Skip to main content

A Brief Timeline of My Novel's Existence

History has shown that periodicals like to ask authors, "how long did it take you to write this book?" and the answers are startlingly different, ranging from "twenty two years" to "two consecutive taxi rides." Preempting the obvious fact that someone somewhere is going to want to profile me very soon and going to need this information for filler when the body starts to lag, here's a little timeline breaking down the birth of my novel, from conception to, you know, whatever happens after that:

May 2003: During a moderately alcohol-influenced deep conversation with an English Major Senior Week of college realize that I should write a book about "like, college, but obviously deeper than that." Tell her that. Seriously.

July 2003: Said English Major calls me from Columbia Publishing School, or whatever it's called, and I reiterate my need to write a novel. "My life goal," I may have called it. "So... I'm thinking the main character's dad has to die because that makes it deeper, right?" I ask. "You know the sadness and what not?" EM doesn't answer me directly.

September 2003: Bored with my grad school homework, start writing down some crazy introduction in second person, and randomly creating a fictional college. Name it after my favorite college basketball player that never did anything post college, Chris Kingsbury. Write sixty-ish pages in three days. Feel triumphantly productive. Don't touch the book again for almost exactly two years.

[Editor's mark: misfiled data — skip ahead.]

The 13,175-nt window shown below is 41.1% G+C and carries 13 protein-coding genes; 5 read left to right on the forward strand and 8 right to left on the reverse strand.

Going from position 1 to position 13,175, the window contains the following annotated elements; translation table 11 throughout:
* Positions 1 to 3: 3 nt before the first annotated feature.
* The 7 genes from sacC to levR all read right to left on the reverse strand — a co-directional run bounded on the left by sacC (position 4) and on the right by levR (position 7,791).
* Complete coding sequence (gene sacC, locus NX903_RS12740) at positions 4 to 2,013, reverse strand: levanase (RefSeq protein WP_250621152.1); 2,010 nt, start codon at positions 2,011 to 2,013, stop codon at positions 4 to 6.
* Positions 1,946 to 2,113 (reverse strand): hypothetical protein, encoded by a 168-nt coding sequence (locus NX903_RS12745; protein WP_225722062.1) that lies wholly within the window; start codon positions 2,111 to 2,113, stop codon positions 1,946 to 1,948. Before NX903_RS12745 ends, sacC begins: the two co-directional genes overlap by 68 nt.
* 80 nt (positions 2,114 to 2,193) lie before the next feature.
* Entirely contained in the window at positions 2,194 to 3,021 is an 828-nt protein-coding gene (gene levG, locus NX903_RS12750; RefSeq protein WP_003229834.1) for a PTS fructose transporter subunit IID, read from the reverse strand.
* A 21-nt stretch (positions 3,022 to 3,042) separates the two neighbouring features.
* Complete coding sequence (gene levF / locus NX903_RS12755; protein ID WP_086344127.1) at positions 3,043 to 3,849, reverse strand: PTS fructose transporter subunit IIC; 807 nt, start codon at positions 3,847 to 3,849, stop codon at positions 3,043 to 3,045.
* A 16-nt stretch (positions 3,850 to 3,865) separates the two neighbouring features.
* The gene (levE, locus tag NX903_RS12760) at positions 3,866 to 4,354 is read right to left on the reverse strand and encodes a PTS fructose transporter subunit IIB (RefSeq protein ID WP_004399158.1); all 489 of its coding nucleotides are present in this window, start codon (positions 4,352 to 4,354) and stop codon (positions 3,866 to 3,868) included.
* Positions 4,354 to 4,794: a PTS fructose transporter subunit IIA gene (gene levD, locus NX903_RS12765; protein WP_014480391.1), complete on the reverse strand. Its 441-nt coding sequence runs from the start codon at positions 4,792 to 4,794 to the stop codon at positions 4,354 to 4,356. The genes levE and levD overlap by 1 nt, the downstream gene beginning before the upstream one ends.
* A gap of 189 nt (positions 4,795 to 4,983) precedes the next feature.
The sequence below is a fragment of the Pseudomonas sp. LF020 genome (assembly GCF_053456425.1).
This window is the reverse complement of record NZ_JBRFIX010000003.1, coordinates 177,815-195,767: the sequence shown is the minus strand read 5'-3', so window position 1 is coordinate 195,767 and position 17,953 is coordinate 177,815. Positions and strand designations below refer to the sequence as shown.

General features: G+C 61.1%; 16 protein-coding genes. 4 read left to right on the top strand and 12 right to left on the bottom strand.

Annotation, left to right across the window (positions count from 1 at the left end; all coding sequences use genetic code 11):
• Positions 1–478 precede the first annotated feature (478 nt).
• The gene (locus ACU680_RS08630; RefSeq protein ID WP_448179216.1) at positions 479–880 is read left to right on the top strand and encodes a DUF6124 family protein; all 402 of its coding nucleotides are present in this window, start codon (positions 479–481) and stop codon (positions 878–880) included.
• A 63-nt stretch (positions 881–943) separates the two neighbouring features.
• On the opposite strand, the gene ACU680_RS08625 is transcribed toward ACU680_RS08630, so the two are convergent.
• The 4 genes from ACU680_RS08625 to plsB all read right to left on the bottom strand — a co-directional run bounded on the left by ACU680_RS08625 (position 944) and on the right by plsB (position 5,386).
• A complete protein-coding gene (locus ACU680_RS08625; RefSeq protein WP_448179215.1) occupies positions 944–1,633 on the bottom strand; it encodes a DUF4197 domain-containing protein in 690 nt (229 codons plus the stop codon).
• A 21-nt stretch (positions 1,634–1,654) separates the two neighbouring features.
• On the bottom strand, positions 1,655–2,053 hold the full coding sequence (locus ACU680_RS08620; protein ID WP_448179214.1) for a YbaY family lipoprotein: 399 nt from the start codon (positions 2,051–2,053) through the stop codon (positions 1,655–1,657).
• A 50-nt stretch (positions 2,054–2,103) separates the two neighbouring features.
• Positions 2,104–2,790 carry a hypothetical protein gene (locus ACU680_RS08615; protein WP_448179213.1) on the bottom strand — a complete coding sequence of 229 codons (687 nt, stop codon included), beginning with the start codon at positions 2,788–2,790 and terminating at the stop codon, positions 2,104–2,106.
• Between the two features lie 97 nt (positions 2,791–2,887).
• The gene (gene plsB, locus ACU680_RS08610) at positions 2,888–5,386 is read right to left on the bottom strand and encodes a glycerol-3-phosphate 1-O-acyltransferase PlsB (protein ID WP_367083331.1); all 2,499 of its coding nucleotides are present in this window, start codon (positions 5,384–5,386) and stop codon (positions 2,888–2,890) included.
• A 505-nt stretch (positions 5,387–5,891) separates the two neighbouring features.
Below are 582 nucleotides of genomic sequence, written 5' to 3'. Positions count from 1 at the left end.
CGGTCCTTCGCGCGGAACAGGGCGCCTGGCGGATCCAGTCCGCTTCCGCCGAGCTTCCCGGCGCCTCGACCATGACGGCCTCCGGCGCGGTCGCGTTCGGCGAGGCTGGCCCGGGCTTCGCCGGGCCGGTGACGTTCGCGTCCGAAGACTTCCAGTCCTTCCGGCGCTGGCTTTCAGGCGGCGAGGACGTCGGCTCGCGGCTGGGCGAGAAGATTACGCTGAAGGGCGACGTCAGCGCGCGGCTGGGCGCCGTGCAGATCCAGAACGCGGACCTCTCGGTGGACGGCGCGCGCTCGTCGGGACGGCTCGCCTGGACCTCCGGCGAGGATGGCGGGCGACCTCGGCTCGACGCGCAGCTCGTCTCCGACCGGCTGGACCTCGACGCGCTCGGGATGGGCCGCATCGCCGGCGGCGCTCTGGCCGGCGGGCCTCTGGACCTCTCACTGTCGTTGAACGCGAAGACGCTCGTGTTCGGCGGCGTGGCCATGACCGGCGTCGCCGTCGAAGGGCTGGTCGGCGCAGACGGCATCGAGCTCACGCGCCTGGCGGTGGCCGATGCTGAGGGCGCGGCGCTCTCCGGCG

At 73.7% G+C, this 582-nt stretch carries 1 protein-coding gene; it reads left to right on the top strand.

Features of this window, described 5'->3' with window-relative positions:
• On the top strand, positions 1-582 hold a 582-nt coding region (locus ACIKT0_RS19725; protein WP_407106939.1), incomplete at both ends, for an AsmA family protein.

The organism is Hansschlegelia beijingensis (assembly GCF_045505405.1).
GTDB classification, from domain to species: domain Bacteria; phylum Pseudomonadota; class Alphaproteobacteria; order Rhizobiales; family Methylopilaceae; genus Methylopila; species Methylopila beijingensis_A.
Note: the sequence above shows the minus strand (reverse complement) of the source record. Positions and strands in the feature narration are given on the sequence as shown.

September 2005: MFA program starts. Take Writing the First Novel class. Homework is to... write. the. first. novel. Start haphazardly "mapping" my book.

October 2005: Realize that I'm embarrassed by that convo I had in July 2003. Finally.

December 2005: Have produced another 60ish pages, 13 of which are coherent. Tire of critiques that begin, "It's funny but the characters never really do anything..." Bitch about my "art" at the grad school pub with a bi-sexual short story writer from Montana who has never ridden a subway or heard of Cosi. Find both of these things extremely satisfying.

May 2006: Another 50 pages written, probably 8 of which are salvageable, giving me 21 solid pages of work. Am writing through the "dreaded middle lull"... barely can look at the book each day. Doesn't help that my social life is in chaos, and I live by myself in what could honestly be deemed a retirement home in South Boston. Throw myself an infinite number of pity parties, and get really into watching seasons of The West Wing. Cry when Rob Lowe leaves.